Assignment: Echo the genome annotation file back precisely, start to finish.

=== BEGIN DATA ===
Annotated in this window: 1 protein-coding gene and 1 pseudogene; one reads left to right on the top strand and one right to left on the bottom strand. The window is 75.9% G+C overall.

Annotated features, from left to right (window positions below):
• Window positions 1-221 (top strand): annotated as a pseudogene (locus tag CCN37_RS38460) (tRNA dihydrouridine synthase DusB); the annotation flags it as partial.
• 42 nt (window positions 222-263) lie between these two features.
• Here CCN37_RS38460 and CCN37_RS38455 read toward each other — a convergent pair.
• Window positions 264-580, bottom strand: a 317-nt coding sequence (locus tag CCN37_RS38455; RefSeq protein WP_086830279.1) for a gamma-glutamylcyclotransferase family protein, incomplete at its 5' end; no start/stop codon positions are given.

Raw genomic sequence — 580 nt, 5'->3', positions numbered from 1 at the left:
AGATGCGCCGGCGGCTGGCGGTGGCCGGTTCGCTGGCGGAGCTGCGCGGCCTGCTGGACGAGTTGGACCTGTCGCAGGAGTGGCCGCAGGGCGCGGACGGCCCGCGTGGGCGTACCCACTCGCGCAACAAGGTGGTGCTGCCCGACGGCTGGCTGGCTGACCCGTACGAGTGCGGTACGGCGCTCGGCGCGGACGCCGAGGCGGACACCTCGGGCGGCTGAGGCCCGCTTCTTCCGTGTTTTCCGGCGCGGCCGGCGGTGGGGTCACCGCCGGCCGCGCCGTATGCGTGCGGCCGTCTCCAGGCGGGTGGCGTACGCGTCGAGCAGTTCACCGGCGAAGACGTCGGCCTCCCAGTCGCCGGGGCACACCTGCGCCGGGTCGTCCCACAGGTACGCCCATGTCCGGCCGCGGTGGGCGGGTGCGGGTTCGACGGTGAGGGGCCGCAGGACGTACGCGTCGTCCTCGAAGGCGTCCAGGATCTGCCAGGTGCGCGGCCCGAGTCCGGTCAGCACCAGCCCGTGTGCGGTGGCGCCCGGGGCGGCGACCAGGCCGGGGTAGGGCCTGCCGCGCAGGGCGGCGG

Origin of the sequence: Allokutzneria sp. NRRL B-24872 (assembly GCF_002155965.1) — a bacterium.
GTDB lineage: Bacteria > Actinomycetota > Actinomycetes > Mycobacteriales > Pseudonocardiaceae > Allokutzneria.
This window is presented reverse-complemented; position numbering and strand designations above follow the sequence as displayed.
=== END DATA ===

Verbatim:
Annotated in this window: 1 protein-coding gene and 1 pseudogene; one reads left to right on the top strand and one right to left on the bottom strand. The window is 75.9% G+C overall.

Annotated features, from left to right (window positions below):
• Window positions 1-221 (top strand): annotated as a pseudogene (locus tag CCN37_RS38460) (tRNA dihydrouridine synthase DusB); the annotation flags it as partial.
• 42 nt (window positions 222-263) lie between these two features.
• Here CCN37_RS38460 and CCN37_RS38455 read toward each other — a convergent pair.
• Window positions 264-580, bottom strand: a 317-nt coding sequence (locus tag CCN37_RS38455; RefSeq protein WP_086830279.1) for a gamma-glutamylcyclotransferase family protein, incomplete at its 5' end; no start/stop codon positions are given.

Raw genomic sequence — 580 nt, 5'->3', positions numbered from 1 at the left:
AGATGCGCCGGCGGCTGGCGGTGGCCGGTTCGCTGGCGGAGCTGCGCGGCCTGCTGGACGAGTTGGACCTGTCGCAGGAGTGGCCGCAGGGCGCGGACGGCCCGCGTGGGCGTACCCACTCGCGCAACAAGGTGGTGCTGCCCGACGGCTGGCTGGCTGACCCGTACGAGTGCGGTACGGCGCTCGGCGCGGACGCCGAGGCGGACACCTCGGGCGGCTGAGGCCCGCTTCTTCCGTGTTTTCCGGCGCGGCCGGCGGTGGGGTCACCGCCGGCCGCGCCGTATGCGTGCGGCCGTCTCCAGGCGGGTGGCGTACGCGTCGAGCAGTTCACCGGCGAAGACGTCGGCCTCCCAGTCGCCGGGGCACACCTGCGCCGGGTCGTCCCACAGGTACGCCCATGTCCGGCCGCGGTGGGCGGGTGCGGGTTCGACGGTGAGGGGCCGCAGGACGTACGCGTCGTCCTCGAAGGCGTCCAGGATCTGCCAGGTGCGCGGCCCGAGTCCGGTCAGCACCAGCCCGTGTGCGGTGGCGCCCGGGGCGGCGACCAGGCCGGGGTAGGGCCTGCCGCGCAGGGCGGCGG

Origin of the sequence: Allokutzneria sp. NRRL B-24872 (assembly GCF_002155965.1) — a bacterium.
GTDB lineage: Bacteria > Actinomycetota > Actinomycetes > Mycobacteriales > Pseudonocardiaceae > Allokutzneria.
This window is presented reverse-complemented; position numbering and strand designations above follow the sequence as displayed.